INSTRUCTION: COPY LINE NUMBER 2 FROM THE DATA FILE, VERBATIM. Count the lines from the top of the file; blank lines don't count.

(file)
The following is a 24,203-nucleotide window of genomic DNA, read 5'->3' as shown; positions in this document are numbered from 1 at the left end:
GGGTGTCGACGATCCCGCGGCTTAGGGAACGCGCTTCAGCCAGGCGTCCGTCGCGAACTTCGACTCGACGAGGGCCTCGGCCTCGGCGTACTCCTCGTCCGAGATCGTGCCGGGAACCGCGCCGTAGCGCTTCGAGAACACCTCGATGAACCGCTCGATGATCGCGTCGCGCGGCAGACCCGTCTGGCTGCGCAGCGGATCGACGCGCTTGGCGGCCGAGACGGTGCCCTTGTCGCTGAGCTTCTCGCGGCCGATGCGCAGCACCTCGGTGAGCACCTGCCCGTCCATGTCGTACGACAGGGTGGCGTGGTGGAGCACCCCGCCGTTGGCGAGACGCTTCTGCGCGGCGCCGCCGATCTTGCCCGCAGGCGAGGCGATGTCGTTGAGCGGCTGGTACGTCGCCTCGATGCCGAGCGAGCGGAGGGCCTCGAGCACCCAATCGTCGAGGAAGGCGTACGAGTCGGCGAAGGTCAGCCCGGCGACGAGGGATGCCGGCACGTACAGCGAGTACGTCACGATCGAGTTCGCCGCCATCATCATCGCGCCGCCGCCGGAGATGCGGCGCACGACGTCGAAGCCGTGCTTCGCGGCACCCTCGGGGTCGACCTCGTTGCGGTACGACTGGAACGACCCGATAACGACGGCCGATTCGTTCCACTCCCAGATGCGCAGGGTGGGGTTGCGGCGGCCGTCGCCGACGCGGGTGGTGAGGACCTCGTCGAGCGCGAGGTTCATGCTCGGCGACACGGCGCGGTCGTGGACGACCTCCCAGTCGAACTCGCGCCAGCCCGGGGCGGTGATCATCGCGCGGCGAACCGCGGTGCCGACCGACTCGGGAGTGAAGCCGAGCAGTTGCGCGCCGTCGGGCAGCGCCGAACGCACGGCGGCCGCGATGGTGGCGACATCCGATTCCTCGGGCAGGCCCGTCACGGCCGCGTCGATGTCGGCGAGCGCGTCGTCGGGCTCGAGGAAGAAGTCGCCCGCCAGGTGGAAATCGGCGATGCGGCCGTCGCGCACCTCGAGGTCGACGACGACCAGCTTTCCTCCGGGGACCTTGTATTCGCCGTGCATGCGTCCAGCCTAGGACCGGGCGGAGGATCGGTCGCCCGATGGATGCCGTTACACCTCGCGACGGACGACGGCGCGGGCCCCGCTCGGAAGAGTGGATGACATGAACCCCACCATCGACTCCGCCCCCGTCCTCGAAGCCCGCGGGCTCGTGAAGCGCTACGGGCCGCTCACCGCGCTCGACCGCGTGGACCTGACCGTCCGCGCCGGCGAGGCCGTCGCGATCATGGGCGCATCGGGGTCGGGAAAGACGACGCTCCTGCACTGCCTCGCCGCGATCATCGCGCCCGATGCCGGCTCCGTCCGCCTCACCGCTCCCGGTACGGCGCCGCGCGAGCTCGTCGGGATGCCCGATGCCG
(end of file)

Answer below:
GGGTGTCGACGATCCCGCGGCTTAGGGAACGCGCTTCAGCCAGGCGTCCGTCGCGAACTTCGACTCGACGAGGGCCTCGGCCTCGGCGTACTCCTCGTCCGAGATCGTGCCGGGAACCGCGCCGTAGCGCTTCGAGAACACCTCGATGAACCGCTCGATGATCGCGTCGCGCGGCAGACCCGTCTGGCTGCGCAGCGGATCGACGCGCTTGGCGGCCGAGACGGTGCCCTTGTCGCTGAGCTTCTCGCGGCCGATGCGCAGCACCTCGGTGAGCACCTGCCCGTCCATGTCGTACGACAGGGTGGCGTGGTGGAGCACCCCGCCGTTGGCGAGACGCTTCTGCGCGGCGCCGCCGATCTTGCCCGCAGGCGAGGCGATGTCGTTGAGCGGCTGGTACGTCGCCTCGATGCCGAGCGAGCGGAGGGCCTCGAGCACCCAATCGTCGAGGAAGGCGTACGAGTCGGCGAAGGTCAGCCCGGCGACGAGGGATGCCGGCACGTACAGCGAGTACGTCACGATCGAGTTCGCCGCCATCATCATCGCGCCGCCGCCGGAGATGCGGCGCACGACGTCGAAGCCGTGCTTCGCGGCACCCTCGGGGTCGACCTCGTTGCGGTACGACTGGAACGACCCGATAACGACGGCCGATTCGTTCCACTCCCAGATGCGCAGGGTGGGGTTGCGGCGGCCGTCGCCGACGCGGGTGGTGAGGACCTCGTCGAGCGCGAGGTTCATGCTCGGCGACACGGCGCGGTCGTGGACGACCTCCCAGTCGAACTCGCGCCAGCCCGGGGCGGTGATCATCGCGCGGCGAACCGCGGTGCCGACCGACTCGGGAGTGAAGCCGAGCAGTTGCGCGCCGTCGGGCAGCGCCGAACGCACGGCGGCCGCGATGGTGGCGACATCCGATTCCTCGGGCAGGCCCGTCACGGCCGCGTCGATGTCGGCGAGCGCGTCGTCGGGCTCGAGGAAGAAGTCGCCCGCCAGGTGGAAATCGGCGATGCGGCCGTCGCGCACCTCGAGGTCGACGACGACCAGCTTTCCTCCGGGGACCTTGTATTCGCCGTGCATGCGTCCAGCCTAGGACCGGGCGGAGGATCGGTCGCCCGATGGATGCCGTTACACCTCGCGACGGACGACGGCGCGGGCCCCGCTCGGAAGAGTGGATGACATGAACCCCACCATCGACTCCGCCCCCGTCCTCGAAGCCCGCGGGCTCGTGAAGCGCTACGGGCCGCTCACCGCGCTCGACCGCGTGGACCTGACCGTCCGCGCCGGCGAGGCCGTCGCGATCATGGGCGCATCGGGGTCGGGAAAGACGACGCTCCTGCACTGCCTCGCCGCGATCATCGCGCCCGATGCCGGCTCCGTCCGCCTCACCGCTCCCGGTACGGCGCCGCGCGAGCTCGTCGGGATGCCCGATGCCG